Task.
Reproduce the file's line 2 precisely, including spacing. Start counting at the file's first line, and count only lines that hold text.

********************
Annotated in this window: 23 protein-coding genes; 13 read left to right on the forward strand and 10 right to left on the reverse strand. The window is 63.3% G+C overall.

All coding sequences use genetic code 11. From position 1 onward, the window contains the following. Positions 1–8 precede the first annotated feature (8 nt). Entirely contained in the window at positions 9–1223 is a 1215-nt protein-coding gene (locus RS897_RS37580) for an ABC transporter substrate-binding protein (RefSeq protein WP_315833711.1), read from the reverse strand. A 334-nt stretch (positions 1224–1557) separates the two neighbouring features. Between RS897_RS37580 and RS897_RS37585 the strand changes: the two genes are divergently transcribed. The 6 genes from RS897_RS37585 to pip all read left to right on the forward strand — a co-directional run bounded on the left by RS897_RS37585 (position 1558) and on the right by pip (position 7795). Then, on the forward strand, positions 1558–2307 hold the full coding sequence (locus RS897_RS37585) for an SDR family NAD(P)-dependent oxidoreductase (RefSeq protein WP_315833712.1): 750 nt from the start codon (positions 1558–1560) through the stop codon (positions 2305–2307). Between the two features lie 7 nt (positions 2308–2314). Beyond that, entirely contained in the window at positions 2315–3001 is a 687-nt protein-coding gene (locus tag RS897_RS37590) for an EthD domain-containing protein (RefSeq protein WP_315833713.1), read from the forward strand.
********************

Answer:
All coding sequences use genetic code 11. From position 1 onward, the window contains the following. Positions 1–8 precede the first annotated feature (8 nt). Entirely contained in the window at positions 9–1223 is a 1215-nt protein-coding gene (locus RS897_RS37580) for an ABC transporter substrate-binding protein (RefSeq protein WP_315833711.1), read from the reverse strand. A 334-nt stretch (positions 1224–1557) separates the two neighbouring features. Between RS897_RS37580 and RS897_RS37585 the strand changes: the two genes are divergently transcribed. The 6 genes from RS897_RS37585 to pip all read left to right on the forward strand — a co-directional run bounded on the left by RS897_RS37585 (position 1558) and on the right by pip (position 7795). Then, on the forward strand, positions 1558–2307 hold the full coding sequence (locus RS897_RS37585) for an SDR family NAD(P)-dependent oxidoreductase (RefSeq protein WP_315833712.1): 750 nt from the start codon (positions 1558–1560) through the stop codon (positions 2305–2307). Between the two features lie 7 nt (positions 2308–2314). Beyond that, entirely contained in the window at positions 2315–3001 is a 687-nt protein-coding gene (locus tag RS897_RS37590) for an EthD domain-containing protein (RefSeq protein WP_315833713.1), read from the forward strand.